Unfortunately, when one thinks of science, I fear that people think about packed lecture halls with professors spouting outrageous chemical formulae and jargon that is typically lost and forgotten by the binge-drinking student. Perhaps one thinks about monstrously heavy textbooks and endless lab reports with poor calculations and fabricated data, obscure charts, and incomprehensible words. Worse still are the countless hours lost memorizing lecture notes and textbook passages only to disappear within a network of overloaded neurons the following semester.

A significant portion of the terminology used in the sciences is not understood by the average person. Even individuals with a background in the sciences can seldom navigate the dense thicket of specialized research. Regrettably, this broad topic can seem daunting to most for the aforesaid reasons, and still more daunting for those trying to make educated choices based on the latest research.

Today, science truly makes the world go round. Human civilization heavily depends on the contributions gifted us by rigorous scientific inquiry. As the products and services of these endeavors encompass all aspects of our lives, it behooves us to ask one very important question:

Should we be scientifically literate?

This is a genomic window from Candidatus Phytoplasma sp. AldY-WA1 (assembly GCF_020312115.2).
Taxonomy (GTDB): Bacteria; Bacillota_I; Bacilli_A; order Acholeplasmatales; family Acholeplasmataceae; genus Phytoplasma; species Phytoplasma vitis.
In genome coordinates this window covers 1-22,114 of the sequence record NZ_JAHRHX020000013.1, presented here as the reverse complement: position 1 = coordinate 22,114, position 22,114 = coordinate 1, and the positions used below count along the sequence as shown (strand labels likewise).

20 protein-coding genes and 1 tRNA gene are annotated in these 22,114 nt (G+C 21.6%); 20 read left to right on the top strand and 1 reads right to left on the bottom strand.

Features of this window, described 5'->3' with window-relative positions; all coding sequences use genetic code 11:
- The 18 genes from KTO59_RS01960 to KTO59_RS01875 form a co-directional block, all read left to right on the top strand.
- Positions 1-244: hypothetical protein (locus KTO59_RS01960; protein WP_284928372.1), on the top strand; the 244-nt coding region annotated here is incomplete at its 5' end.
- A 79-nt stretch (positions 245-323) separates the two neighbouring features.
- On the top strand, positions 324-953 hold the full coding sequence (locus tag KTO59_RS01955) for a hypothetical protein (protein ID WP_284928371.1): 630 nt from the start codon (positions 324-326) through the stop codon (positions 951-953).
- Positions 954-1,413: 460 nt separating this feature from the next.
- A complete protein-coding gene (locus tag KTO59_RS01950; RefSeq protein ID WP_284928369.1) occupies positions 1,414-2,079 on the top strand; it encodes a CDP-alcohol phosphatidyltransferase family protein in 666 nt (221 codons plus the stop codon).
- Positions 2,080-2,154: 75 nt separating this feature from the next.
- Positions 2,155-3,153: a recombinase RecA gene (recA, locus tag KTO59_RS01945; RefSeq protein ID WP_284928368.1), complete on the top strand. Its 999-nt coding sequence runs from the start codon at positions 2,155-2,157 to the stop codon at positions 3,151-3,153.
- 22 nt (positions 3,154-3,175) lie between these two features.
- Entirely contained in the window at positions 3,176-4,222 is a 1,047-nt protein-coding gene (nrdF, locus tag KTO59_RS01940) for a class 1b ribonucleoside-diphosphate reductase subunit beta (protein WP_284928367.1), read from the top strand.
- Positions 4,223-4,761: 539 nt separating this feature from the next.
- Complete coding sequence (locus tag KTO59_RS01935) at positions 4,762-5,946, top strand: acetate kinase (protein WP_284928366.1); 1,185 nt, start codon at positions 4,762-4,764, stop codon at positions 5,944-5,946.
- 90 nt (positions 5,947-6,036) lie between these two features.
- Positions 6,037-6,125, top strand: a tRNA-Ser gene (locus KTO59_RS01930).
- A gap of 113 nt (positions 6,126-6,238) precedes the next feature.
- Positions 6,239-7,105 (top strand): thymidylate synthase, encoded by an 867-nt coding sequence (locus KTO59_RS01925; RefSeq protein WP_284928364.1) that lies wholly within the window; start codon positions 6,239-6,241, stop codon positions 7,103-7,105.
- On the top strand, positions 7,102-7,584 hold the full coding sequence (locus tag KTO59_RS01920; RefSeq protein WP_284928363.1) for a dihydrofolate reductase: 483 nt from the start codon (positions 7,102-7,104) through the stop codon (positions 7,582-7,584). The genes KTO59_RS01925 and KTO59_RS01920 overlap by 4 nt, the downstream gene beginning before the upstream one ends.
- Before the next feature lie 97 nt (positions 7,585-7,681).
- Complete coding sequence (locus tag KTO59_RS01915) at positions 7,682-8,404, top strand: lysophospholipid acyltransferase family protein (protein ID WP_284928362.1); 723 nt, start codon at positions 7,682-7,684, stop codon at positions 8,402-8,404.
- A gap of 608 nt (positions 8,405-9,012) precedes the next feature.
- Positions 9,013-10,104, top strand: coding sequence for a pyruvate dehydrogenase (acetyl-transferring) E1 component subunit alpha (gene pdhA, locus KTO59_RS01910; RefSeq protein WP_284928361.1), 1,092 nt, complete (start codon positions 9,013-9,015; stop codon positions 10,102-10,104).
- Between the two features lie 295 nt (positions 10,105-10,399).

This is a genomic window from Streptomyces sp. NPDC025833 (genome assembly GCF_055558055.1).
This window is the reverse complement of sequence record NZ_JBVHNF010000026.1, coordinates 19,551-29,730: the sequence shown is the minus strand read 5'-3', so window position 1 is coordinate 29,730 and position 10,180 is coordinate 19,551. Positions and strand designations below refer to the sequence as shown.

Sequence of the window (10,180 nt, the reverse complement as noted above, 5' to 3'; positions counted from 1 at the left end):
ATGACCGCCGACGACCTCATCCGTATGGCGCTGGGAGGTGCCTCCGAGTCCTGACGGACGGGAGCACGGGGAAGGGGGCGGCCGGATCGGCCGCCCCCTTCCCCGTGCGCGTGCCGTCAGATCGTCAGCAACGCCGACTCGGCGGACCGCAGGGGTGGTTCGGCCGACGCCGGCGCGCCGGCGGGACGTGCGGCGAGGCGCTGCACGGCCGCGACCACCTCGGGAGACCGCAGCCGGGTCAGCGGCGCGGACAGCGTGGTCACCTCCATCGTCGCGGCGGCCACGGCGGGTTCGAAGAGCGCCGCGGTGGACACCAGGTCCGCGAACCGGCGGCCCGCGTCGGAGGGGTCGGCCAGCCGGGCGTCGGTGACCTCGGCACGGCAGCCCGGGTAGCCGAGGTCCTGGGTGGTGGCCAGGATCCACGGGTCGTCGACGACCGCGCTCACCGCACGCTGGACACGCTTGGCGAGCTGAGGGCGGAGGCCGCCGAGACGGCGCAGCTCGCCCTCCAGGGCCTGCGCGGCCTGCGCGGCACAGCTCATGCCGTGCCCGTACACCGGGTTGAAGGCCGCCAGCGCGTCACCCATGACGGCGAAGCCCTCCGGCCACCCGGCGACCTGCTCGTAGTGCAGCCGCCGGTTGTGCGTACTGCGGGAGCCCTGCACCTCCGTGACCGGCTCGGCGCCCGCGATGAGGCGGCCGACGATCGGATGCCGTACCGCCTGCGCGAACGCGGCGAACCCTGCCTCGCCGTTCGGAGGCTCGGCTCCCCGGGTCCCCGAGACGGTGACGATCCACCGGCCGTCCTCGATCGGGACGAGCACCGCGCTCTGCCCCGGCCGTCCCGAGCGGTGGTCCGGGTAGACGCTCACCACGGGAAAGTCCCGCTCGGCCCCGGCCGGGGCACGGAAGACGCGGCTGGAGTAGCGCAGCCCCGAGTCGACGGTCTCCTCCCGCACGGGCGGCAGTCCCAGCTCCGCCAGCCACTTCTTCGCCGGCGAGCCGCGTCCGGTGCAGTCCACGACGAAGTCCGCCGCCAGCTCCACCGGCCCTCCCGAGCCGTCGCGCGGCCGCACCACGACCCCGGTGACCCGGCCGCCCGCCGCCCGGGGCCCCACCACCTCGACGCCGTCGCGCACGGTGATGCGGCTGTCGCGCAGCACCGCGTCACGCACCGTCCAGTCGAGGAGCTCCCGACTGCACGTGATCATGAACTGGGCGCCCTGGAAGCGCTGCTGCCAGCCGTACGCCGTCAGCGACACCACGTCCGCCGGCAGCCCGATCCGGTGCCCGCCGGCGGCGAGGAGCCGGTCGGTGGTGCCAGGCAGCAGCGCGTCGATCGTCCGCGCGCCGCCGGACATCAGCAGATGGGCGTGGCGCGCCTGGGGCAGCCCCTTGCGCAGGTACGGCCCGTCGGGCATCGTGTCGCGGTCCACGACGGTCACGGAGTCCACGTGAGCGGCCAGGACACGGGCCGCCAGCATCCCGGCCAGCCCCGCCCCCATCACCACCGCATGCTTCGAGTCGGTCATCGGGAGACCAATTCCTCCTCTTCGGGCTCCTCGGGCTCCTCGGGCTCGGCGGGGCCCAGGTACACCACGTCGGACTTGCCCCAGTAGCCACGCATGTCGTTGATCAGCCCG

This question is very close to my area of undergraduate study and my truest interests in life, biology, and my latest interest in public health. And yes, I had the idea to write this article since August of 2014… before Bill Nye decided to comment on the dangers of a scientifically illiterate population. The bulk of this was drafted and sat in limbo, mostly because I was still contemplating the route my blog would take. I dusted this off and finally finished it after more than two years. So, here’s the answer to the question; it won’t be brief, and it certainly shan’t be terse.

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The Simple Pleasures

A dear friend of mine has spent—and continues to spend—a portion of his free time cultivating a vegetable garden. Nothing short of a private horticultural marvel, it has yielded large and delicious victuals that have resulted in tasty creations. Although impressive, perhaps I’m talking this humble garden up too much. When speaking about vegetation destined for consumption, especially when discussing food in general, it’s easy to regurgitate gobs of meretricious superlatives which more often than not appear so contrived that they would even confuse the diamond-encrusted gurus of the world. Speaking of superlatives, I also immediately think of Louis C.K. and his skit about us going for the “top-shelf” words. But I digress.

My friend derives quite a bit of pride and joy from this little plot of land, carefully tending to the various vegetables and herbs, and planning dishes based on the days harvest. All mortals that have never beheld the garden are promptly given a tour and are generously offered vegetables to take home. One could say that the garden gives material form to my friend’s kindness and generosity. These wonderful qualities are further exemplified in the meals prepared for friends and family utilizing the home-grown ingredients.

It’s quaint and endearing that my friend has found such a satisfying recreation and I can’t help but feel happiness and gratification. It is truly wonderful.